Here's a brief summary:

Quote:

2. Within the framework of the Doctrine, Indigenous Peoples in the Americas were considered non-human
The presiding theory of the time was that Indigenous Peoples, because they were non-Christians, were not human and therefore the land was empty or terra nullius. When Christopher Columbus arrived in 1492, it is estimated that the Americas were actually occupied by 100 million Indigenous Peoples - which is about one fifth of the human race at that time - who had been living their traditional lives on the land since time immemorial. But, because they were not Christians the land was deemed terra nullius.

...

3. The UN’s perspective on the Impact of the Doctrine of Discovery (May, 2012)
“The Permanent Forum on Indigenous Issues concluded its eleventh session with the approval of a set of nine draft recommendations, highlighted by a text approved on the special theme, the ongoing impact of the Discovery Doctrine on indigenous peoples and the right redress. That fifteenth century Christian principle was denounced throughout the session as the “shameful” root of all the discrimination and marginalization indigenous peoples faced today.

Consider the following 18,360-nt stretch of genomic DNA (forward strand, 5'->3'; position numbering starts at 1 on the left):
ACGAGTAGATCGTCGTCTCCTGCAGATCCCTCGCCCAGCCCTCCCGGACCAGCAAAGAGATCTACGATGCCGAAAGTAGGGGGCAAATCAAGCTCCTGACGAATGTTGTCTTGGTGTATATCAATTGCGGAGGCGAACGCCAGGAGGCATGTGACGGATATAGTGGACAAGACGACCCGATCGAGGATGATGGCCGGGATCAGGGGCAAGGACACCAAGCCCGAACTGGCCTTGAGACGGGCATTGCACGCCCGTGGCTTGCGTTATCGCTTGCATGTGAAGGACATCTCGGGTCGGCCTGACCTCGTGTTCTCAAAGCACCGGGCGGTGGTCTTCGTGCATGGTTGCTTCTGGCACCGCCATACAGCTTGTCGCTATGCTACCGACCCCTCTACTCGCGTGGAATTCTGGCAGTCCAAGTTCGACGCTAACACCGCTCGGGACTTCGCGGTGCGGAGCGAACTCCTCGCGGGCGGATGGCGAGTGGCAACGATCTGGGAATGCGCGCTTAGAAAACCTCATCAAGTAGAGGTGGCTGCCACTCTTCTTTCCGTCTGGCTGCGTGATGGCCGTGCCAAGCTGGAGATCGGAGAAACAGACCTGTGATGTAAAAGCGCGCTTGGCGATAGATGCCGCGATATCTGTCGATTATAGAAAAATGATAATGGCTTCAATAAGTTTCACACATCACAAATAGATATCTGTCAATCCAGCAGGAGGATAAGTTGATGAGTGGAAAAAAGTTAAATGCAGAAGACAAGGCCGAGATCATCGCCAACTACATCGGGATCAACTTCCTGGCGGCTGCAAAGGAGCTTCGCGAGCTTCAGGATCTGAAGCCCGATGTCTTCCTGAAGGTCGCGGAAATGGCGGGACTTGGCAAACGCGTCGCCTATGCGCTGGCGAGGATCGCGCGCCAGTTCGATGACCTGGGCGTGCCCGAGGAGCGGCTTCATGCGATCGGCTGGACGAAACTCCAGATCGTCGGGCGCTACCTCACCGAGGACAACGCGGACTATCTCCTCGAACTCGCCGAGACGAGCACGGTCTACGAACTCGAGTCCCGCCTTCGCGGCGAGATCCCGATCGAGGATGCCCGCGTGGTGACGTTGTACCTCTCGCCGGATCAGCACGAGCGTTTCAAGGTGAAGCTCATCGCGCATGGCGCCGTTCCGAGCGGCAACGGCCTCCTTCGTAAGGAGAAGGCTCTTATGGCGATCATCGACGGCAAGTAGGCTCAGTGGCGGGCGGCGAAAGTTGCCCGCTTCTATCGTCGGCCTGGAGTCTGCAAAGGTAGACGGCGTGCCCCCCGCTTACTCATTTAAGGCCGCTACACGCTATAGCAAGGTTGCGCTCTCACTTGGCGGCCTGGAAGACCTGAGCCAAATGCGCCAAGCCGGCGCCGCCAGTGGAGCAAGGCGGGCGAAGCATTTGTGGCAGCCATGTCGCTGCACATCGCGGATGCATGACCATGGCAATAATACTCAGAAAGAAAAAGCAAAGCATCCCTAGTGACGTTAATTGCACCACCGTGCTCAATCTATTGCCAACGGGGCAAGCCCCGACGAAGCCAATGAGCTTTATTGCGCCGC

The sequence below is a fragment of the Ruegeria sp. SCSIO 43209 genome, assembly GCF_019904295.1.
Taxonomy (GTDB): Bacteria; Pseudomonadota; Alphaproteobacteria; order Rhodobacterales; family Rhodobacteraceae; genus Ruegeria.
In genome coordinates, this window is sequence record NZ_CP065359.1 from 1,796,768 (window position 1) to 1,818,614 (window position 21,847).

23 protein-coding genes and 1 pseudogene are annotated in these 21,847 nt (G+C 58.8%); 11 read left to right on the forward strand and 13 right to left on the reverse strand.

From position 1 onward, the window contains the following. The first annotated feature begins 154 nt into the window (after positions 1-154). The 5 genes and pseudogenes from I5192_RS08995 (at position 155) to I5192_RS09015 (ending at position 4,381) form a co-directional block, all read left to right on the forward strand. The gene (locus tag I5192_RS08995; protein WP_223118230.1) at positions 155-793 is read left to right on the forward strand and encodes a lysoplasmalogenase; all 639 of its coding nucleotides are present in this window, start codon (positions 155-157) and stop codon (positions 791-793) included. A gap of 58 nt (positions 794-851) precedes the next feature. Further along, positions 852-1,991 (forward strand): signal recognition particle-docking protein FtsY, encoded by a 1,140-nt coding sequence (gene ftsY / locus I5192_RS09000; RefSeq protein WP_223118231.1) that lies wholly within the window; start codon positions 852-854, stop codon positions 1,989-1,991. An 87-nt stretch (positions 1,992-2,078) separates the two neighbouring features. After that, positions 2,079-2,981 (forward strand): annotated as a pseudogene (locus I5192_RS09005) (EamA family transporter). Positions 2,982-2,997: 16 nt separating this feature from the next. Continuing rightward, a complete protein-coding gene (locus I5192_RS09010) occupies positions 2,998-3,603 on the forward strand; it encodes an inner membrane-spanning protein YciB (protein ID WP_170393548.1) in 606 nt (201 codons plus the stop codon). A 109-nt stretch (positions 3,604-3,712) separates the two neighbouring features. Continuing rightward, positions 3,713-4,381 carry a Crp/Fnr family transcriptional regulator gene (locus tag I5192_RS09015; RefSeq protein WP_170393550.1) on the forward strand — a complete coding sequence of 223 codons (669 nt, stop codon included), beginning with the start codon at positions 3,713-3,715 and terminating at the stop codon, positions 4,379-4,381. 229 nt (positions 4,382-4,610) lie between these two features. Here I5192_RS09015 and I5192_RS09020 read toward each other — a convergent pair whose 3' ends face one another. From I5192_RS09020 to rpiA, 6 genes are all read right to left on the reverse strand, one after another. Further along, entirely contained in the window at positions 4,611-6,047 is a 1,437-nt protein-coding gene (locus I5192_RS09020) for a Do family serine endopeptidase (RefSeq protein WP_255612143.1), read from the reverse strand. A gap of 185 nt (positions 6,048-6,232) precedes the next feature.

The Permanent Forum noted that, while such doctrines of domination and “conquest”, including terra nullis and the Regalian doctrine, were promoted as authority for land acquisition, they also encouraged despicable assumptions: that indigenous peoples were “savages”, “barbarians”, “inferior and uncivilized,” among other constructs the colonizers used to subjugate, dominate and exploit the lands, territories and resources of native peoples.” [1]



And from the TRC...

Quote:

Other European rulers rejected the Pope’s ability to give away sovereignty over half
the world. But they did not necessarily reject the Doctrine of Discovery—they simply modi fied it. The English argued that a claim to ‘discovered lands’ was valid if the
‘discoverer’ was able to take possession of them. Harman Verelst, who promoted the
colonization in the eighteenth century of what is now the southern coast of the United
States, wrote that “this Right arising from the fi rst discovery is the firrst and fundamental Right of all European Nations, as to their Claim of Lands in America.” This
Doctrine of Discovery was linked to a second idea: the lands being claimed were terra
nullius—no man’s land—and therefore open to claim. On the basis of this concept,
the British government claimed ownership of the entire Australian continent. (There,
the doctrine of terra nullius remained the law until it was successfully challenged in
court in 1992.) Under this doctrine, imperialists could argue that the presence of
Indigenous people did not void a claim of terra nullius, since the Indigenous people
simply occupied, rather than owned, the land. True ownership, they claimed, could
come only with European-style agriculture.